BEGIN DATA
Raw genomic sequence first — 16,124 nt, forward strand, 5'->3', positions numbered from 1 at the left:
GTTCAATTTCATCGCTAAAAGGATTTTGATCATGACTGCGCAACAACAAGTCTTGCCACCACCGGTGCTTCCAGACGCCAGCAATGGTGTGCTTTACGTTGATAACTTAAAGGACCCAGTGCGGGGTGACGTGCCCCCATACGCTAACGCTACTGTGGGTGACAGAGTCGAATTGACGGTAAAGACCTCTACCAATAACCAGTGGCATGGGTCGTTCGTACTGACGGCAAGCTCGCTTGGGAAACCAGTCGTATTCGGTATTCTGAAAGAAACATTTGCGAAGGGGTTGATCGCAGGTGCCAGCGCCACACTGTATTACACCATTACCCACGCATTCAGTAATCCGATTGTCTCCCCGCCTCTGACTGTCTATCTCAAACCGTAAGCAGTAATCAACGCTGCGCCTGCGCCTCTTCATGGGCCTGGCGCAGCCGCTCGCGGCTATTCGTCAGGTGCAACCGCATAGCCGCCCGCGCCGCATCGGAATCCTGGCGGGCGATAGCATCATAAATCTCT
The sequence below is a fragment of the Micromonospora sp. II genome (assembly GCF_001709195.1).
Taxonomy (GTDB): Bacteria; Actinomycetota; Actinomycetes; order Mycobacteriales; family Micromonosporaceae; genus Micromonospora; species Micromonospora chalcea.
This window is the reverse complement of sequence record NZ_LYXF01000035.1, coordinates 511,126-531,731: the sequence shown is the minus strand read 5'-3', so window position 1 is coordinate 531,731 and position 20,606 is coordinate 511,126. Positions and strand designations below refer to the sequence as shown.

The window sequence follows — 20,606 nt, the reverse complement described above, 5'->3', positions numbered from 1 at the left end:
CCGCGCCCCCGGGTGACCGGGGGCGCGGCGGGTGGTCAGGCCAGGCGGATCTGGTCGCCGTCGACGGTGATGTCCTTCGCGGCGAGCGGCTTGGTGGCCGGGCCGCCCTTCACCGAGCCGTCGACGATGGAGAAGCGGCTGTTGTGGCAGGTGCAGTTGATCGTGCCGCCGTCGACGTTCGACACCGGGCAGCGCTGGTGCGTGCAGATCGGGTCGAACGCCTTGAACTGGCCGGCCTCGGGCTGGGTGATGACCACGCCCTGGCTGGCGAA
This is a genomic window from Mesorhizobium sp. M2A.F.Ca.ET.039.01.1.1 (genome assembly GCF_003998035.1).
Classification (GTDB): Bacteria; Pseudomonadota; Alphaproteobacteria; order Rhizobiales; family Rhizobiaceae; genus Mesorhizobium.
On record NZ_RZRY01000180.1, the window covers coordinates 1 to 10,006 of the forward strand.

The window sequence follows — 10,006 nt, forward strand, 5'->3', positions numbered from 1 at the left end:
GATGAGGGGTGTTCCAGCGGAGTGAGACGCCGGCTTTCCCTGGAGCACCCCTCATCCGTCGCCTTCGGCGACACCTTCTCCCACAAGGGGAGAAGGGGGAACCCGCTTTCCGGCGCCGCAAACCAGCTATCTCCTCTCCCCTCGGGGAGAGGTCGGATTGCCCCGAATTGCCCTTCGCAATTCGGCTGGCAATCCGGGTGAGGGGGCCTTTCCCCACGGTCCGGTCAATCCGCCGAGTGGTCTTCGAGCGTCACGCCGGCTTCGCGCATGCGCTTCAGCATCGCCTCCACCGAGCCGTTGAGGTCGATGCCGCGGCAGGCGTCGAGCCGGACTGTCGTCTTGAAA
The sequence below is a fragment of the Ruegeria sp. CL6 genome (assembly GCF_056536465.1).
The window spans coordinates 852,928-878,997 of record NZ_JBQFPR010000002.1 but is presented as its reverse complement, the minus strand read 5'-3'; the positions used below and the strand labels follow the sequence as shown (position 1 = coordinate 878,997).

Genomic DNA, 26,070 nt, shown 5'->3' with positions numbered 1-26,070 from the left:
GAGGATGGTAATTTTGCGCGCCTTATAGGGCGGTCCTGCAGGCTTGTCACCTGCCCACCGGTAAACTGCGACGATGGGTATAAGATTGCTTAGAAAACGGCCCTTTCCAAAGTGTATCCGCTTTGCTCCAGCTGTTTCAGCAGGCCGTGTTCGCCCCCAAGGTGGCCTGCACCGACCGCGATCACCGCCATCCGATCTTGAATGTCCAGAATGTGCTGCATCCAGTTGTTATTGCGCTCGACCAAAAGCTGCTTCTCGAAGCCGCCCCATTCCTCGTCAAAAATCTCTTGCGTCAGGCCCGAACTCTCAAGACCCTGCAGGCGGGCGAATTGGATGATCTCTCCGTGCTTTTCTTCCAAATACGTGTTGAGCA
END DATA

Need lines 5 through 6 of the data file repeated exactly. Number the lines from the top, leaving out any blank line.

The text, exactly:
This window is the reverse complement of sequence record NZ_LYXF01000035.1, coordinates 511,126-531,731: the sequence shown is the minus strand read 5'-3', so window position 1 is coordinate 531,731 and position 20,606 is coordinate 511,126. Positions and strand designations below refer to the sequence as shown.

The window sequence follows — 20,606 nt, the reverse complement described above, 5'->3', positions numbered from 1 at the left end: